Search Results: "Upton Sinclair"


BOOK REVIEW

UPTON SINCLAIR by Lauren Coodley
BIOGRAPHY & MEMOIR
Released: Sept. 1, 2013

"A thoroughly engaging monograph."
Coodley (California: A Multicultural Documentary History, 2008, etc.) claims that Sinclair (1878-1968)—social justice advocate, California gubernatorial candidate and author of the classic The Jungle—deserves to be viewed through a feminist lens. Read full book review >

BOOK REVIEW

RADICAL INNOCENT: UPTON SINCLAIR by Anthony Arthur
BIOGRAPHY & MEMOIR
Released: June 13, 2006

"An immensely readable biography."
Lively, unsparing look at the turn-of-the-century muckraker, social critic and novelist who changed the way America did business. Read full book review >

BOOK REVIEW

Released: Nov. 7, 1962

"This protest of life, at 83, telling many generations that Upton Sinclair is still among us, will be read more deeply than it was written."
This is Upton Sinclair's protest to the world signifying that he is still very much alive. Read full book review >

BOOK REVIEW

ANOTHER PAMELA by Upton Sinclair
Released: April 24, 1950

"A crazy world seen through untutored eyes."
A slightly buriesquad projection of the Pamela theme to a modern setting- a California ranch estate, presided over by an eccentric multi-millionaire, a lady devoted to good works and radical schemes. Read full book review >

BOOK REVIEW

SON'S TEETH by Upton Sinclair
Released: Jan. 5, 1941

"And Sinclair seems to be incurably class and money conscious."
The sage of Lanny Budd goes on — this time compassing the years 1929-34, with the rise of the Nazi monster as the central theme. Read full book review >

BOOK REVIEW

THE RETURN OF LANNY BUDD by Upton Sinclair
Released: April 20, 1953

"But somehow, the plot seems synthetic, the development contrived, and the injection of modern socialism and a new approach to the peace movement arbitrary."
Let's put the cards on the table and confess that it was with something of relief that I accepted O Shepherd, Speak! as the end of Lanny Budd, and that his "return" was unwelcome news. Read full book review >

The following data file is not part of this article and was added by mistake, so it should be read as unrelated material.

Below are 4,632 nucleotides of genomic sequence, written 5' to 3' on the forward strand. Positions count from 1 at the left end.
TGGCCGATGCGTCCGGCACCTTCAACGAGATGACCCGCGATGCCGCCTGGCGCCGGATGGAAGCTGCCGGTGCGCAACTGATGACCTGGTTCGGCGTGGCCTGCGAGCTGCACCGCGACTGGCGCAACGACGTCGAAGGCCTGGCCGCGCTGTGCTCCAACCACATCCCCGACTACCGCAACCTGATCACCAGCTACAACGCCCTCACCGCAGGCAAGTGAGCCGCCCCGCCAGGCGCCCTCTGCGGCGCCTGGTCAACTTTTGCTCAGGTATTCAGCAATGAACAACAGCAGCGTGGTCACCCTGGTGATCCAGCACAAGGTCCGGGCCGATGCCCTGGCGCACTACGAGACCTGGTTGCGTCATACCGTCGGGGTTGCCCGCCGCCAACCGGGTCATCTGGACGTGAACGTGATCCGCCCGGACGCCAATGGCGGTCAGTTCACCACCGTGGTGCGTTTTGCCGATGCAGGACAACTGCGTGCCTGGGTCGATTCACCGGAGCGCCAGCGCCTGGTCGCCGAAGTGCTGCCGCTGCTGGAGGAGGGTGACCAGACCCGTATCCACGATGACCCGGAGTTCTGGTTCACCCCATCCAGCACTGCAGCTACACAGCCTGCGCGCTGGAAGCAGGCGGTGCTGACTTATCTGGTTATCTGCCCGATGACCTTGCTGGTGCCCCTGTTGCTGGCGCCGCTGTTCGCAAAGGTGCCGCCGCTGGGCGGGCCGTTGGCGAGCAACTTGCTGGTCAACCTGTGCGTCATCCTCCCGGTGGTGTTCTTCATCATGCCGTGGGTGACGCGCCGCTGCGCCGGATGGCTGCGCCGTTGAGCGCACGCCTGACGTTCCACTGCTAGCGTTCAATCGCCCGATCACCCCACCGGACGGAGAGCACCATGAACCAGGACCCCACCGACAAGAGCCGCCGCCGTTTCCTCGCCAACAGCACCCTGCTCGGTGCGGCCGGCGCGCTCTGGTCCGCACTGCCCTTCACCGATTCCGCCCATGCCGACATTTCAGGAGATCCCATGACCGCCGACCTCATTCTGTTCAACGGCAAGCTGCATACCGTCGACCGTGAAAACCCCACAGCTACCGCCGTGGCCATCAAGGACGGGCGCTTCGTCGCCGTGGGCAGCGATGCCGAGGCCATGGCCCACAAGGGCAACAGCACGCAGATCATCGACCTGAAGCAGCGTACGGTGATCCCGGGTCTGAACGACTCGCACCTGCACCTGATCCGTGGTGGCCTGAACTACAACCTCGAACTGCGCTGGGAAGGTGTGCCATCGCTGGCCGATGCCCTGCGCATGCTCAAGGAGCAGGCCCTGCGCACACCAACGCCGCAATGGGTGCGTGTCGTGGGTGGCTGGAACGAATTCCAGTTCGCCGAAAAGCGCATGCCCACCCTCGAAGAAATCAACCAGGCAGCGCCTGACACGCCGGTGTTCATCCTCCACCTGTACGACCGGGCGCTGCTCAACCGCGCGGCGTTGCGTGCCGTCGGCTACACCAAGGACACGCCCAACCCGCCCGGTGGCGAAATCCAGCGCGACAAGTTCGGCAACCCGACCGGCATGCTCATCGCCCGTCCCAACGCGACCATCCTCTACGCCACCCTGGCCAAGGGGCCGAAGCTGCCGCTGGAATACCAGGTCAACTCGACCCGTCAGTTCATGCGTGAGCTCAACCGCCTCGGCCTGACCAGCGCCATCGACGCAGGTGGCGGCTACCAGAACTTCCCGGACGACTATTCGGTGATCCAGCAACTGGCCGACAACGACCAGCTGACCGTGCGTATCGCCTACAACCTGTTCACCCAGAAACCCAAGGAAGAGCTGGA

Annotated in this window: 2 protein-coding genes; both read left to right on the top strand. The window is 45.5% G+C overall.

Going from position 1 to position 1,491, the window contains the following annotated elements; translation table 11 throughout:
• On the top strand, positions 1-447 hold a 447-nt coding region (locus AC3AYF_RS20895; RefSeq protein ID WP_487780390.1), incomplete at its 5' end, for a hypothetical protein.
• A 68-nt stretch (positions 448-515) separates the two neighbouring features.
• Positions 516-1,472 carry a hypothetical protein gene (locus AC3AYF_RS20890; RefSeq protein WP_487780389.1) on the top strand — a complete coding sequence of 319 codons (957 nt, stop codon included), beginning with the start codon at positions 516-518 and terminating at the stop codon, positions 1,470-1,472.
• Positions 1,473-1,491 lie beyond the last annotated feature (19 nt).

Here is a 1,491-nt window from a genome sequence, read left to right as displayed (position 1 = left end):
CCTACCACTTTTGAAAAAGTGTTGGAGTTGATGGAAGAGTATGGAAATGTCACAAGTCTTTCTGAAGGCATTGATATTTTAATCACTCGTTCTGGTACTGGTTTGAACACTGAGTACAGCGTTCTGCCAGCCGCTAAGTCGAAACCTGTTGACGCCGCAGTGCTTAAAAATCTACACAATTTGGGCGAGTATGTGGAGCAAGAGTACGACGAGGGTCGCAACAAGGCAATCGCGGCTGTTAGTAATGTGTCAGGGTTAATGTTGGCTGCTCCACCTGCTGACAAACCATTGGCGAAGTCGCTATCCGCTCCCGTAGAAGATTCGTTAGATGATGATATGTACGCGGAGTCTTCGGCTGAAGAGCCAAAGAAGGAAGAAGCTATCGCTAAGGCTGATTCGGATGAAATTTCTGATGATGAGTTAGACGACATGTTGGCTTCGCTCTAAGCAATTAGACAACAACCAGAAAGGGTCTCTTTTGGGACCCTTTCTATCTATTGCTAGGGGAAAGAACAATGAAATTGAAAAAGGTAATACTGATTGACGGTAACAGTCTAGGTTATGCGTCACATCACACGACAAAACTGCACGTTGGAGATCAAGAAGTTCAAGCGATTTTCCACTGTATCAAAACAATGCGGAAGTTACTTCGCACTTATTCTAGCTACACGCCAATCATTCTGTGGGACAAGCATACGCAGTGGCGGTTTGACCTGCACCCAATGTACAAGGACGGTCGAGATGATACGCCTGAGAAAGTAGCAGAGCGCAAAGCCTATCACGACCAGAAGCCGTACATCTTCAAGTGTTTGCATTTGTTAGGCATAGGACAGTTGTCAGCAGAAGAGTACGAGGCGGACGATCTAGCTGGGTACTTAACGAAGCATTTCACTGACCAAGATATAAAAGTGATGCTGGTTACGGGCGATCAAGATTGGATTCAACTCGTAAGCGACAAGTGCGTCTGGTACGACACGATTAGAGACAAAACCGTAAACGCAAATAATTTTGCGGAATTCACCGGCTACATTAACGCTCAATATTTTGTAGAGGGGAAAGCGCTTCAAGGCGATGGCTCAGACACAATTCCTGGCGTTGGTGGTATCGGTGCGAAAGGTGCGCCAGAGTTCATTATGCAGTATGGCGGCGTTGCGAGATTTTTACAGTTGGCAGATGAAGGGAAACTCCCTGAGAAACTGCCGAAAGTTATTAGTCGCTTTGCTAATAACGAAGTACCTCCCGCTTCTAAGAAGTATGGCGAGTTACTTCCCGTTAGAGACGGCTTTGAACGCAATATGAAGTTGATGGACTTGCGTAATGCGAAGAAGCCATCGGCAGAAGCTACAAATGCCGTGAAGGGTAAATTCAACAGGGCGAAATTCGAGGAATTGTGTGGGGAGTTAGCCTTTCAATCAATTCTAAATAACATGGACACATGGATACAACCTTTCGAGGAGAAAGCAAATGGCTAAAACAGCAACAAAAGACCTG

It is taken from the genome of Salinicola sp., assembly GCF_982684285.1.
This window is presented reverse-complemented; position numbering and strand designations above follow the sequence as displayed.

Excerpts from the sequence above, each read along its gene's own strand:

BOOK REVIEW

CO-OP by Upton Sinclair
BIOGRAPHY & MEMOIR
Released: Oct. 2, 1936

"Political views color the story and emotional phases are inevitable, though the emphasis is on reasoning rather than on party and the line is sharply drawn between socialism and communism."
This story does not follow exactly the thread indicated by the title. Read full book review >

BOOK REVIEW

THE GNOMOBILE by Upton Sinclair
Released: Sept. 8, 1936

"It's the kind of spoofing adults like better than children."
A fairy tale, with a mildly apparent lesson in tree conservation. Read full book review >

BOOK REVIEW

Released: Aug. 25, 1950

"Can't see it in production, as there is little build up to a climax or opportunity for action."
An American scientist sent to the South American jungles to investigate curare and other plants finds himself and his almost grown son and daughter completely cut off from civilization and threatened by change of chieftains among the head hunters who had been their friends. Read full book review >

BOOK REVIEW

A WORLD TO WIN by Upton Sinclair
Released: May 24, 1946

"One finishes the 700 pages wondering anew at Upton Sinclair's facility in spinning a plot from hackneyed thread, dated colloquialisms and cliches — and making it incontrovertibly readable- and saleable."
There seems never to be a question as to whether or not a new Lanny Budd novel will sell. Read full book review >

BOOK REVIEW

ONE CLEAR CALL by Upton Sinclair
Released: Aug. 27, 1948

"But again Lanny has a finger in many pies- an advisor on military and political moves, and again the fact-cum-fiction blend is palatably dished out."
Unquestionably this will sell and rent- as have all of the Lanny Budd novels, of which this is the ninth. Read full book review >

BOOK REVIEW

DRAGON HARVEST by Upton Sinclair
Released: June 8, 1945

"My humph on the enormous success of this series (this is, I think, the sixth) is that Sinclair tells a fast paced story which has a background of known facts and of backstairs gossip of the rich and famous."
Predictable — with the big following the Lanny Budd saga has secured, for this again is dependable contemporary adventure, a thriller written against the headlines, with plausible (sometimes) footnotes to history in the contribution such a character as Lanny Budd might be making. Read full book review >